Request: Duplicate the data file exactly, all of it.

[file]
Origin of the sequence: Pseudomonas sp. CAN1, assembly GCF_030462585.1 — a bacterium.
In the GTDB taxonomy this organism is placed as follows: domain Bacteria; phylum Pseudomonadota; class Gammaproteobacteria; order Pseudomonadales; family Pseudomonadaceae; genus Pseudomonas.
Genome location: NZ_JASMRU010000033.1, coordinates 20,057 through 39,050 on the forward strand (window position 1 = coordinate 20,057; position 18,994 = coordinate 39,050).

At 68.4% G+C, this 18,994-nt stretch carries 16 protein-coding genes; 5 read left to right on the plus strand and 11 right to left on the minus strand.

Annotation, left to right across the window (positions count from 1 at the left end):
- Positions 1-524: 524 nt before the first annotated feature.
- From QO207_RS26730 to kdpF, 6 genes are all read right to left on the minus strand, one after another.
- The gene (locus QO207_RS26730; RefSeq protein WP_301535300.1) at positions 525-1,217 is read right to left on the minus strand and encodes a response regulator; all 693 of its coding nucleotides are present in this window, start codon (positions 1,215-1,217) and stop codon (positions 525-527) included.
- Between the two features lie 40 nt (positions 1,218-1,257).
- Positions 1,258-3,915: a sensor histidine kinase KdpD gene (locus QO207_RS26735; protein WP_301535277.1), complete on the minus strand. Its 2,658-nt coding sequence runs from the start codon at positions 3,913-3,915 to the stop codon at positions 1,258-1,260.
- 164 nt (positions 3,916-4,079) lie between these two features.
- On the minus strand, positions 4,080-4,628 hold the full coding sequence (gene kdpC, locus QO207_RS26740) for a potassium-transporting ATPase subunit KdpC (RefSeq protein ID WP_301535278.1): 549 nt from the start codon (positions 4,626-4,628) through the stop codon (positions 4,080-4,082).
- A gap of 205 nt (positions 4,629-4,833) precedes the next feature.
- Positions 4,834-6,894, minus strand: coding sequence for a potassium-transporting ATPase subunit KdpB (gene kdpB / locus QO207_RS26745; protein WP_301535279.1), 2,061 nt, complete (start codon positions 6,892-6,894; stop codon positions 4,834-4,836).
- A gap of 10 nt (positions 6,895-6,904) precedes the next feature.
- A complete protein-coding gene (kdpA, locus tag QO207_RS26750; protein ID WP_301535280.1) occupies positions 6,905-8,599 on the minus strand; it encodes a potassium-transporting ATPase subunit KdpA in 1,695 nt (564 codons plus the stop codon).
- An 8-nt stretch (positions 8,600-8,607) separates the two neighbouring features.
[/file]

Origin of the sequence: Pseudomonas sp. CAN1, assembly GCF_030462585.1 — a bacterium.
In the GTDB taxonomy this organism is placed as follows: domain Bacteria; phylum Pseudomonadota; class Gammaproteobacteria; order Pseudomonadales; family Pseudomonadaceae; genus Pseudomonas.
Genome location: NZ_JASMRU010000033.1, coordinates 20,057 through 39,050 on the forward strand (window position 1 = coordinate 20,057; position 18,994 = coordinate 39,050).

At 68.4% G+C, this 18,994-nt stretch carries 16 protein-coding genes; 5 read left to right on the plus strand and 11 right to left on the minus strand.

Annotation, left to right across the window (positions count from 1 at the left end):
- Positions 1-524: 524 nt before the first annotated feature.
- From QO207_RS26730 to kdpF, 6 genes are all read right to left on the minus strand, one after another.
- The gene (locus QO207_RS26730; RefSeq protein WP_301535300.1) at positions 525-1,217 is read right to left on the minus strand and encodes a response regulator; all 693 of its coding nucleotides are present in this window, start codon (positions 1,215-1,217) and stop codon (positions 525-527) included.
- Between the two features lie 40 nt (positions 1,218-1,257).
- Positions 1,258-3,915: a sensor histidine kinase KdpD gene (locus QO207_RS26735; protein WP_301535277.1), complete on the minus strand. Its 2,658-nt coding sequence runs from the start codon at positions 3,913-3,915 to the stop codon at positions 1,258-1,260.
- 164 nt (positions 3,916-4,079) lie between these two features.
- On the minus strand, positions 4,080-4,628 hold the full coding sequence (gene kdpC, locus QO207_RS26740) for a potassium-transporting ATPase subunit KdpC (RefSeq protein ID WP_301535278.1): 549 nt from the start codon (positions 4,626-4,628) through the stop codon (positions 4,080-4,082).
- A gap of 205 nt (positions 4,629-4,833) precedes the next feature.
- Positions 4,834-6,894, minus strand: coding sequence for a potassium-transporting ATPase subunit KdpB (gene kdpB / locus QO207_RS26745; protein WP_301535279.1), 2,061 nt, complete (start codon positions 6,892-6,894; stop codon positions 4,834-4,836).
- A gap of 10 nt (positions 6,895-6,904) precedes the next feature.
- A complete protein-coding gene (kdpA, locus tag QO207_RS26750; protein ID WP_301535280.1) occupies positions 6,905-8,599 on the minus strand; it encodes a potassium-transporting ATPase subunit KdpA in 1,695 nt (564 codons plus the stop codon).
- An 8-nt stretch (positions 8,600-8,607) separates the two neighbouring features.